SCIENTIFIC POWER: STRONG - The article provides a comprehensive review of previous research on the relationship between exercise and cognitive function, and the author presents evidence-based explanations for this relationship.



Bowman, G.L., Silbert, L.C., Howieson, D., Dodge, H.H., Traber, M.G., Frei, B., Kaye, J.A., Shannon, J. and Quinn, J.F., 2012. Nutrient biomarker patterns, cognitive function, and MRI measures of brain aging. Neurology, 78(4), pp.241-249.


OVERVIEW: This study explores the relationship between nutrient biomarker patterns, cognitive function, and brain aging by investigating the association between nutrient levels in the blood and cognitive performance in older adults. The researchers aim to determine whether specific nutrient biomarker patterns are associated with better cognitive function and whether these patterns are related to brain aging as observed in magnetic resonance imaging (MRI) measures.

STRENGTHS: The study utilises MRI measures to assess brain aging, providing objective data on the structural changes that occur with age. The inclusion of a wide range of nutrient biomarkers allows for a comprehensive analysis of their association with cognitive function. The study also adjusts for potential confounding factors, such as age, sex, education, and genetic risk factors, enhancing the reliability of the findings.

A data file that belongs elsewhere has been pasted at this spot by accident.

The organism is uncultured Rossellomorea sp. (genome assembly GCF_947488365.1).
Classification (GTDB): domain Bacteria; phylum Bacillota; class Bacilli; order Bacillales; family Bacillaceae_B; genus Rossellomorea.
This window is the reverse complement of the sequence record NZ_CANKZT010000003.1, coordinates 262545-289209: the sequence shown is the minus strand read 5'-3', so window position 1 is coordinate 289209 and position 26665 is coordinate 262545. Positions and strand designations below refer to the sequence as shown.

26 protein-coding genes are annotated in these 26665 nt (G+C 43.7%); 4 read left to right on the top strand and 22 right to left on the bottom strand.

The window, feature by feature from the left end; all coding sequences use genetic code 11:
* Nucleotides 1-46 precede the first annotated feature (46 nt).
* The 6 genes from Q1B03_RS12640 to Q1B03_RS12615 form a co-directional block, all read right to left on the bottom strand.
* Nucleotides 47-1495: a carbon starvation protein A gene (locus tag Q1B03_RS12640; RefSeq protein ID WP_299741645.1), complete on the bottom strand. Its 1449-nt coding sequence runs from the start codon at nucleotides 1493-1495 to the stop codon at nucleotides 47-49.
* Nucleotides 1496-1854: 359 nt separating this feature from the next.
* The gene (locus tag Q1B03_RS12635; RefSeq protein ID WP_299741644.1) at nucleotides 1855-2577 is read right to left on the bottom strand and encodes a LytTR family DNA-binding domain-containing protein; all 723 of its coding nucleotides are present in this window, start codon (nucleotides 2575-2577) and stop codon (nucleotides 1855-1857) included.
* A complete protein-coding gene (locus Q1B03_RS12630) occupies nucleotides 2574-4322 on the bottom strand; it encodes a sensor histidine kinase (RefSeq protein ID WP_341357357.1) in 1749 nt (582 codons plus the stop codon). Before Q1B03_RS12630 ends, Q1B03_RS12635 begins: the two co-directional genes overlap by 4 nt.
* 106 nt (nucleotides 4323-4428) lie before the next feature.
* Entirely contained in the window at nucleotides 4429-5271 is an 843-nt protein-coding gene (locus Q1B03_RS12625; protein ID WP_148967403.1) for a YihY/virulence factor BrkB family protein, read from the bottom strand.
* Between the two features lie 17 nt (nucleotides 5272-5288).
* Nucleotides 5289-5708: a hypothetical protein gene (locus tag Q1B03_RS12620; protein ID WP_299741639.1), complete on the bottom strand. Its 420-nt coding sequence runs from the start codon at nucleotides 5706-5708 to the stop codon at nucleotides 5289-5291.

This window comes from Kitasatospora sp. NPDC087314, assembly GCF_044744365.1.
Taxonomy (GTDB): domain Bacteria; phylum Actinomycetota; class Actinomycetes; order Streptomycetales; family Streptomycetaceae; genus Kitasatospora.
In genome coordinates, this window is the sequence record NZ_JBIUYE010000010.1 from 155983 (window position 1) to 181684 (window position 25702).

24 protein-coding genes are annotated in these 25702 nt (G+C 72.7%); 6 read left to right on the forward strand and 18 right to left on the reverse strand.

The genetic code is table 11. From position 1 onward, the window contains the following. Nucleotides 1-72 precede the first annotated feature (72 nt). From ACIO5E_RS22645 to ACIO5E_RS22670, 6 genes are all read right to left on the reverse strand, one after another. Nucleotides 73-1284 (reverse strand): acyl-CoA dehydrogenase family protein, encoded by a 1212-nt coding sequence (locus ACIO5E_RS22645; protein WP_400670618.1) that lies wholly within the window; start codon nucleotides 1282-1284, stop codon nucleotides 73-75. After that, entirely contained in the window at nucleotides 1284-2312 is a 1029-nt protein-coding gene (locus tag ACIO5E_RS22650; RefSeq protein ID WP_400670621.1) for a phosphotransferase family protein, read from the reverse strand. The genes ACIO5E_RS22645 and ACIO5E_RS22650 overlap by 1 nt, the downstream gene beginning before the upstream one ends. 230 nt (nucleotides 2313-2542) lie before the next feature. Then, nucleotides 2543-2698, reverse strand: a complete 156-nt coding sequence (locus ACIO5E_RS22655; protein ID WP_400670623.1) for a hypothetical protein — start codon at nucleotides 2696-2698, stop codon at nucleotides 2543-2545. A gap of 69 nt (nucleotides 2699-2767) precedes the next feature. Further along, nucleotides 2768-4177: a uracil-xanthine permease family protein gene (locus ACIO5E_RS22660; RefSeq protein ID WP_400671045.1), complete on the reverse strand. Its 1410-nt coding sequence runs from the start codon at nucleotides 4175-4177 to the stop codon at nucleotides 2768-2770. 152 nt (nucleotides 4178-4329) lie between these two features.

LIMITATIONS: One limitation is the cross-sectional design, which limits the ability to establish causality between nutrient biomarker patterns, cognitive function, and brain aging. The study relies on a single blood sample to measure nutrient biomarkers, which may not capture long-term dietary patterns. The findings may not be generalisable to younger age groups or individuals with different health conditions.

SCIENTIFIC POWER: MODERATE - The study's use of MRI measures, adjustment for confounding factors, and comprehensive analysis of nutrient biomarkers contribute to its scientific rigor. However, the cross-sectional design and limitations related to the assessment of nutrient biomarkers slightly lower its overall scientific power.


Regenerate response

Chen, W., Wang, L., You, W. and Shan, T., 2021. Myokines mediate the cross talk between skeletal muscle and other organs. Journal of Cellular Physiology, 236(4), pp.2393-2412.